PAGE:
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Stock Watch: As Upton quiets doubters, D-Backs may sit tight on trade

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Though his production is down from 2011's, Upton may be turning a corner with his hitting. (US Presswire)  
Though his production is down from 2011's, Upton may be turning a corner with his hitting. (US Presswire)  

Bull Market

1. Justin Upton, Diamondbacks OF

Everyone on Arizona had a big series vs. the struggling Astros but Upton's recent streak should help quell any idea he's somehow losing it. Sure, it hasn't been the year he hoped for, but Upton is only 24 and still has a very bright future. He was nine for 26 with four extra-base hits and a 1.049 OPS this week, reminding folks of his considerable potential. The Yankees and many others have checked in on Upton, but there seemed to be at least some belief the Diamondbacks would wait until the winter to maximize the haul in a deal for Upton.

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The Diamondbacks may well wait, but whenever they trade him they should hold out for a haul. Also aiding general manager Kevin Towers in his trade talks were versatile infielder Willie Bloomquist (10 for his last 19) and third baseman Ryan Roberts (seven for 14). The Diamondbacks would love to somehow find a young shortstop and young third baseman for the future.

2. John Lannan, Nationals SP

The best-paid minor leaguer in baseball, Lannan, who makes $5 million, came up for a cameo and pitched such a great game in the heart of a pennant race that he touched teammates and Nationals officials alike. Lannan has handled his surprise late-spring demotion as well as could be expected, and turned in a superb outing in what he described as his first-ever truly meaningful major-league start, throwing seven two-run innings in a need victory by the Nationals, who had dropped the first two games of the series to the second-place Braves.

Lannan was immediately returned to the minors, and manager Davey Johnson says he believes he has what he needs for the rotation even after young star Stephen Strasburg is shut down in a month or so. However, it seems pretty clear Lannan isn't really in the Nats' long-term plans, so it's probably for the best if they can find a trade for him. So technically, he helped them out in two ways this week.

3. Josh Willingham, Twins OF

The Twins are sending signals that they really have little interest in trading Willingham, whom they signed to a very reasonable $21 million, three-year free-agent contract this winter. That makes sense, but with Carlos Quentin now off the market, a line a mile long would form for Willingham if they should change their mind.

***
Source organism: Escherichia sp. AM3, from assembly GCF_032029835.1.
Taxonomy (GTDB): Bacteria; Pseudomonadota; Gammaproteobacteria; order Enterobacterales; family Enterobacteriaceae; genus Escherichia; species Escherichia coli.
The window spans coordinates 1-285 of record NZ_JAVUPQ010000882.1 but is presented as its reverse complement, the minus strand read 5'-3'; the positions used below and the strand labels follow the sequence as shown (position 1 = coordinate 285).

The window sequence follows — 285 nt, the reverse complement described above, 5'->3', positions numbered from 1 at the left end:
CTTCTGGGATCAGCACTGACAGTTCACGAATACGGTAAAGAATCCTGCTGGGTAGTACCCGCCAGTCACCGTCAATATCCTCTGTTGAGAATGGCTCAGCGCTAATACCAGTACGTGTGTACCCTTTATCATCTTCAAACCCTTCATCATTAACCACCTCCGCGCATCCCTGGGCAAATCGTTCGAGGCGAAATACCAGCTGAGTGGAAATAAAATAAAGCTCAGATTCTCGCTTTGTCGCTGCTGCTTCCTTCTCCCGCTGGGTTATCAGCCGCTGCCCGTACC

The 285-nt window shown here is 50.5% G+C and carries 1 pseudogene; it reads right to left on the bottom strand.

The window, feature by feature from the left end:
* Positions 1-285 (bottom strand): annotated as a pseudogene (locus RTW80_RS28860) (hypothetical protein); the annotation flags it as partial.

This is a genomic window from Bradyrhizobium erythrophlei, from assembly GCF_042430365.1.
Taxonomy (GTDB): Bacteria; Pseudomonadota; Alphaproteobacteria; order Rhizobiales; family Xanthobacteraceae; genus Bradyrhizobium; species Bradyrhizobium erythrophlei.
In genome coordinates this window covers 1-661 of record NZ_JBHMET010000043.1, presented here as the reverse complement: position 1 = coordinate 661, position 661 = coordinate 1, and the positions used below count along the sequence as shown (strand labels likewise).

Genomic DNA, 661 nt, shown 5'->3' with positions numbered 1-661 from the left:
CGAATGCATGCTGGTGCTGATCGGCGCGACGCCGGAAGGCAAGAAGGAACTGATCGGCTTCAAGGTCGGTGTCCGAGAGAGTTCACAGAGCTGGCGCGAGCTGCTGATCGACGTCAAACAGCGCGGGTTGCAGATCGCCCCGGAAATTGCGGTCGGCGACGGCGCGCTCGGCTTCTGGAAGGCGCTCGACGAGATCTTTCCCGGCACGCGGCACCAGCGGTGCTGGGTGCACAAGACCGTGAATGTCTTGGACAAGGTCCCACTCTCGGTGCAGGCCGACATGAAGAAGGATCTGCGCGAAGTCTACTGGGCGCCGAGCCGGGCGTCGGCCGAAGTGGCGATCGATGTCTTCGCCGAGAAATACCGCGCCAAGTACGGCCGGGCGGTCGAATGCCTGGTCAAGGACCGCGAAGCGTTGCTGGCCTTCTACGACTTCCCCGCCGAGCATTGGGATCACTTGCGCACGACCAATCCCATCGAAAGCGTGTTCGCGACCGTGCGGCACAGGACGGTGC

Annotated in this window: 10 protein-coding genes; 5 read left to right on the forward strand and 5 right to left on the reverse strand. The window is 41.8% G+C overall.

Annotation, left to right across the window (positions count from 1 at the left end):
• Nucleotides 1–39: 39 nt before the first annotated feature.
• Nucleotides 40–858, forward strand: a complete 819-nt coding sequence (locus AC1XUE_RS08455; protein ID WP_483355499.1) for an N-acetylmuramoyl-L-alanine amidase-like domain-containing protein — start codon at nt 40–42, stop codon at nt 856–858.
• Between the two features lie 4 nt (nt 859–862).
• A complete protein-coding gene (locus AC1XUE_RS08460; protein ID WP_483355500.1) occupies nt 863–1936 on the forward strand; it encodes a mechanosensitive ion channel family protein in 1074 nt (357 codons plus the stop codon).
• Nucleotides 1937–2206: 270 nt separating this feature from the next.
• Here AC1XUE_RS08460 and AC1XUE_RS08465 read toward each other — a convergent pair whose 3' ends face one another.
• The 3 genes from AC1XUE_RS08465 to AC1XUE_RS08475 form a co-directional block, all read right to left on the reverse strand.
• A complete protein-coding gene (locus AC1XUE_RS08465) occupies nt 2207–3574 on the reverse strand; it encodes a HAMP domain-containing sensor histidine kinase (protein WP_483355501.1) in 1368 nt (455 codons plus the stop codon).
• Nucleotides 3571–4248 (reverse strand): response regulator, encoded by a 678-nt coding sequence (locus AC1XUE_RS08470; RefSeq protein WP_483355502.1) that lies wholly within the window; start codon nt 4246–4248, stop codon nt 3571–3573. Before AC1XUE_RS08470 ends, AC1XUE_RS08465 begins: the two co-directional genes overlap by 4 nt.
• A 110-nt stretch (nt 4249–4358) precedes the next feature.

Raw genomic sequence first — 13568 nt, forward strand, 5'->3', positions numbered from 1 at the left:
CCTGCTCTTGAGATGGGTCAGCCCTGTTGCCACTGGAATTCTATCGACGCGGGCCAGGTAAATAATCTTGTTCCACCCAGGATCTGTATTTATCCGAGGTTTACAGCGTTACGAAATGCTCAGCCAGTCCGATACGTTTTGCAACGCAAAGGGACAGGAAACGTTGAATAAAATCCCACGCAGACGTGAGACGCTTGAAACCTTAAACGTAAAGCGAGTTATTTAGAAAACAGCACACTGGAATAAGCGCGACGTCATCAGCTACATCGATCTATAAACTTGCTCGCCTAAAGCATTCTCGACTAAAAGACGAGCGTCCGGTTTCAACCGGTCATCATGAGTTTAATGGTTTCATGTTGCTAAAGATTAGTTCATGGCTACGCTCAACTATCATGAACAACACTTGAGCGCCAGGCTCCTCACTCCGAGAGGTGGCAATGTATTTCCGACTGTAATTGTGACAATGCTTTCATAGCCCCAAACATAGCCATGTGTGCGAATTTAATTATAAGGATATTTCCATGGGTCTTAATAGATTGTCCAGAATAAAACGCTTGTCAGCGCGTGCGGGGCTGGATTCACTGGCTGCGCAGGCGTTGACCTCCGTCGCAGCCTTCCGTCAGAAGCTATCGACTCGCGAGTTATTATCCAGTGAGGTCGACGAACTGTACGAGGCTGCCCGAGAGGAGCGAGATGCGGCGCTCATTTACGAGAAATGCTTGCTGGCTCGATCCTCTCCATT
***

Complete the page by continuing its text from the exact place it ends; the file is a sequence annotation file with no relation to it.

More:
His rare 0-for-4 collar Sunday vs. the Royals stopped a nine-game hitting streak in which he was 14 for 32. But it isn't the .275 batting average that will wow interested teams -- it's his power numbers. He has 23 home runs and 68 RBI, superb totals especially when considering he plays home games at expansive Target Field. He was just as good at Oakland Coliseum with the A's last year, hitting 15 of 29 home runs at that pitchers park. It would be nice to see what he could do in a smaller park in a pennant race. The Twins should at least listen.

Bear market

1. Hanley Ramirez, Marlins 3B

It wasn't so much the way he played, but the reason he didn't play. Ramirez had to sit out after his hand became infected apparently after he failed to take his medication following an incident in which he injured himself while punching a fan (the mechanical kind) in anger. There is little doubt some Marlins people are equally as frustrated by his overall act.

While there are some detractors out there -– "He's not a third baseman, he's not a shortstop anymore. I wouldn't know where to hide him," one GM said -- there are very likely folks that believe he is young and talented enough that they could get the best out of him. Or at least much better than this. His contract once looked like a great deal for the team, but it still certainly isn't so bad that they'd have to take that terrible Carl Crawford contract to send Ramirez away, as was rumored. Ramirez is still young, and still has huge tools, so he may look OK to some. From a distance, anyway.

2. Kevin Millwood, Mariners SP

Millwood's 10-hit, seven-run, five-inning performance in an 8-7 defeat to the Royals made it six straight starts in which he's failed to win. He was looking for a while like he might make a solid bottom-of-the-rotation pickup for someone, but Millwood hasn't won since having to leave a no-hitter after six innings back on June 8 with a groin strain. Five Mariners relievers completed the 1-0 gem. But Millwood, unfortunately is 0-2 with four no-decisions since his return.

3. Wandy Rodriguez, Astros SP

With scouts in attendance (at least the Yankees, Royals and Tigers were there), Rodriguez was awful, allowing five runs in four innings at San Diego and reminding folks why they wanted to shy away from a contract that included an unusual $13 million team option for 2014 that transforms into a player option once he is dealt.

New Astros GM Jeff Luhnow did a very nice job with the draft and a pretty nice job with the trades for Carlos Lee, Brandon Lyon and Brett Myers, as well. But this one will be tricky unless Rodriguez can throw a better game soon. Scouts already don't love the fact that the lefthander doesn't throw hard, so the results have to be better than he showed. The Yankees aren't desperate for a starter and the Tigers don't generally like soft throwers, so the non-contending Royals, who are trying to gather veteran starters with contracts beyond this year, may make the most sense of the three teams known to watch him. The Cardinals are another team that could fit. But like most teams it's hard to imagine they love that unique contract now.

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